Today’s focus on the fact that the Duchess of Cambridge is in labour — but how far? How many centimetres dilated? Tell us, tell us! — has really freaked me out. I’m not a fan of the royal family — neither the principle nor the individuals — but I find the media frenzy *prim voice* rather distasteful. I imagine Kate Middleton (or Windsor or whatever she’s now called) doesn’t give a shit at this point in time. For all I know she’s high on pethidine, demanding Rage Against The Machine as birth music and telling William she only ever married him for the money and fame. Even so, this national focus on one woman giving birth seems to me wrong. It shows, not just how much how pathetically obsequious we commoners remain, but how far we trivialise the whole of pregnancy and labour, presenting it as one set narrative with a happy ending. It’s not.

I don’t know how hard the Windsors found it to conceive. I don’t know whether there were pregnancy losses along the way. I won’t ever know because it’s not part of the official plot. True, it’s not my business to ponder how much fruitless, passionless shagging took place in the quest for our third in line, but neither is it my business to know how long the Duchess has been in labour, or whether she’s having pain relief, or countless other things which are meant to be of national importance. We’re not just being fed royalist propaganda, we’re being fed sanitised pregnancy propaganda too. It sits alongside the whole morality tale that insists that those who don’t drink or smoke, take their folic acid, practice their breathing, don’t lie on their right side, make sure the bath water’s not too hot, have a loving, supportive (and ideally rich) partner etc. etc. will bring forth happy, healthy, bouncing babies. It’s this very narrative that makes the millions of people for whom this doesn’t happen feel so alone, while also feeding into the anti-choice lie that pregnancy and birth are mere stages in the pre-born lives of others, and not violent, bloody and potentially highly risky experiences.

When my partner and I lost a pregnancy we were knocked for six, even though we’d known the statistics and tried hard to prepare ourselves not to think too far ahead. This evening my partner commented that if something went wrong with the royal birth, it would be a tragedy for those most immediately involved, but might at least go some way to changing our rose-tinted, moralistic narrative regarding perfect pregnancies and risk. It’s hardly the way you’d want it to be changed, though. But labour can reduce you to your most raw and it seems to me strange that, at a point where (one suspects) the regal mask is most likely to have slipped, we’re doing our damndest to reinforce not just the myth of royalty, but the myth of birth as mere storybook ending.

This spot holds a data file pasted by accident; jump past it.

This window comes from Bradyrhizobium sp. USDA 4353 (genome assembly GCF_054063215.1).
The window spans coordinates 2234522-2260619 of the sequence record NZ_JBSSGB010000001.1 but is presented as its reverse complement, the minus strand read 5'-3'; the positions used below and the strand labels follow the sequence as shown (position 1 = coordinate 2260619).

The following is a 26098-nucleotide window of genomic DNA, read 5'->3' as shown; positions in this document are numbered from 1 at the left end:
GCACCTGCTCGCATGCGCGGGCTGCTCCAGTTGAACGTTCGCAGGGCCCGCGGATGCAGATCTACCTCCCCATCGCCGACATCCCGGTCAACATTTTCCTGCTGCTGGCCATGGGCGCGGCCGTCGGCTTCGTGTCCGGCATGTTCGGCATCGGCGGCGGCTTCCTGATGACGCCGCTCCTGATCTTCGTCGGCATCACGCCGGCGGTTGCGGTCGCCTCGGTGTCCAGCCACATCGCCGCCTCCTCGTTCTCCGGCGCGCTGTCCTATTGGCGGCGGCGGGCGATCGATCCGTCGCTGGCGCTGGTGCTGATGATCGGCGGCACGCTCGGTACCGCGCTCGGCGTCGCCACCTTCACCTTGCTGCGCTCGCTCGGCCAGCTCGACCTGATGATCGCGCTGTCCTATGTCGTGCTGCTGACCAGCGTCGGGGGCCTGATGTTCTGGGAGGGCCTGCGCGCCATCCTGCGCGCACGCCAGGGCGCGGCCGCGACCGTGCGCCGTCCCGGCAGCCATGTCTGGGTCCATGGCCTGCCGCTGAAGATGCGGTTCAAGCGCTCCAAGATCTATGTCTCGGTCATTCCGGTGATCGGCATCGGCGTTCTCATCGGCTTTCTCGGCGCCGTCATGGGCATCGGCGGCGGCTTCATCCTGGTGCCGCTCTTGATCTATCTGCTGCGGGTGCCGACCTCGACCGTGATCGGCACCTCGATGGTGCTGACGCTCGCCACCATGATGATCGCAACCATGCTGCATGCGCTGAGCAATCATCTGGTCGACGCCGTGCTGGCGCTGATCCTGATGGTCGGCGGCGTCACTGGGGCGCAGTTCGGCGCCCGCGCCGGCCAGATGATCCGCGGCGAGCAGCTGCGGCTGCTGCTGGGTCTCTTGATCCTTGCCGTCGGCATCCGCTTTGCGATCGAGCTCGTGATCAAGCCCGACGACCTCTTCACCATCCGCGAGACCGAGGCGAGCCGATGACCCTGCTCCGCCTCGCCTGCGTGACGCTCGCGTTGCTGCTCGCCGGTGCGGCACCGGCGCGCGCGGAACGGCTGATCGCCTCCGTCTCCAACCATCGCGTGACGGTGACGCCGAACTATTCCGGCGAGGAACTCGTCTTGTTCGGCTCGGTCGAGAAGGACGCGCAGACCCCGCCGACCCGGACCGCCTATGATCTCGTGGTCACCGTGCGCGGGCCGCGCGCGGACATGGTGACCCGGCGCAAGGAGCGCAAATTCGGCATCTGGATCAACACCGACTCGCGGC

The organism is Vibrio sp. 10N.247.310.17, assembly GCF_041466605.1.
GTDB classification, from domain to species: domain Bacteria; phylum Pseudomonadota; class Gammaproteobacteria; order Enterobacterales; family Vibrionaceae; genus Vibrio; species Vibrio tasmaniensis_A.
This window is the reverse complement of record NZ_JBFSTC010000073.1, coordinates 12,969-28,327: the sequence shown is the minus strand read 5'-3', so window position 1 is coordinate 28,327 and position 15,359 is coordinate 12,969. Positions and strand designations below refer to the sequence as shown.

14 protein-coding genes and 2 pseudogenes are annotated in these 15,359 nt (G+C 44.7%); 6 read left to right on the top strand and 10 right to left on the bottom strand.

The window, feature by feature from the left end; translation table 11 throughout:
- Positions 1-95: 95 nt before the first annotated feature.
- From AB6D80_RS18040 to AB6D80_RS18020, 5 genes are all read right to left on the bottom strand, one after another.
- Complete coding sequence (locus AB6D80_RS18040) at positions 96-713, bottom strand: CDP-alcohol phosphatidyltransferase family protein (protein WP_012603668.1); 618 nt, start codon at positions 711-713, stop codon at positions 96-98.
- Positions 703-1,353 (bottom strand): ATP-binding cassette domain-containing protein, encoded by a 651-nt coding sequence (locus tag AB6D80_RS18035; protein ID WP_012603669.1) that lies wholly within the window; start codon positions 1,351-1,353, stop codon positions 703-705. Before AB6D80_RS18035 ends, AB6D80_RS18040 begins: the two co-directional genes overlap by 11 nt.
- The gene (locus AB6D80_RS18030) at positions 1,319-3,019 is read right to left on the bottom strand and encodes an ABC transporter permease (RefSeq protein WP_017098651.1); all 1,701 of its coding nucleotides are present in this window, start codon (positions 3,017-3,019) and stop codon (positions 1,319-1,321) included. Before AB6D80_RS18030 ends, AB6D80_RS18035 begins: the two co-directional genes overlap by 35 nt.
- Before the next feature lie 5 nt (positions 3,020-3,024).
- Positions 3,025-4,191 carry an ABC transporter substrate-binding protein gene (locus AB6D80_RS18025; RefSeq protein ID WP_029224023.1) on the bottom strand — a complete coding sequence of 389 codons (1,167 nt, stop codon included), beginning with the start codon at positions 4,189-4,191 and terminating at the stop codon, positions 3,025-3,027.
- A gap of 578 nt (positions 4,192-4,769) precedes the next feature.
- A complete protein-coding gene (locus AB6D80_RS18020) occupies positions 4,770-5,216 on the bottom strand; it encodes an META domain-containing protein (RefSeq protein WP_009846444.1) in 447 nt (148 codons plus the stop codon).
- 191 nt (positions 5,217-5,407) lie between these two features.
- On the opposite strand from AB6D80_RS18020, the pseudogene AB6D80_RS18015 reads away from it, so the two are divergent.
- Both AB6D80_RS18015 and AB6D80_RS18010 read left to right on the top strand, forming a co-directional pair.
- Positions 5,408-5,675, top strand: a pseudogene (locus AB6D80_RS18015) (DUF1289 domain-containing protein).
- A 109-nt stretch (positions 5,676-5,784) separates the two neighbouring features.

“Too posh to push”: Can we please kill this phrase now?

Part of me feels amused that the Daily Mail is lauding the Duchess of Cambridge for not being “too posh to posh”. Isn’t the whole purpose of today’s royal family being posh?  Indeed, isn’t she rather letting the side down by opting for a mere vaginal birth, or “natural” birth as the press likes to call it, presumably because a duchess wouldn’t have anything so vulgar as a vagina? I’m not sure what she’s meant to have instead, mind – perhaps a plush velvet gateway, to counteract the sheer commonness of pushing.  

Of course, the Kate Middleton may end up not pushing anyhow. Or pushing and having a caesarean anyhow, which is then classed as not having pushed. Pushing is, after all, not a physical act but a moral identifier. Anyhow I don’t really want to think about it because it’s no business of mine or anyone else’s how she gives birth. Continue reading

Tolstoy: Great writer, useless birthing partner

Here is a quiz which gets to the heart of what it means to be human: when witnessing a fellow human being in intense physical pain, do you:

  1. try to support them, even if you can’t take the pain away?
  2. try to support them, and to inject them with hard drugs, if available?
  3. shrug, say “there’s not much I can do”, and leave, on the basis that frankly, this whole “pain” thing is making you uncomfortable and might make you look at the victim in a different way should you want to shag them later?
  4. go for Option 3, but also call the victim’s mum, just to show you’re not a complete bastard?

So, which did you pick? As you might have guessed, this is actually a stupid quiz. There isn’t a “right” answer. They’re all context-specific.

For instance, if you were an army corporal and your best buddy had had his arm blown off, you’d probably be there for him, at least until the enemies were too close at hand. If, on the other hand, you were an army corporal but your wife was in labour, you’d be justified in running a mile, even with no enemies at the gate. It’s all just a bit … uncomfortable.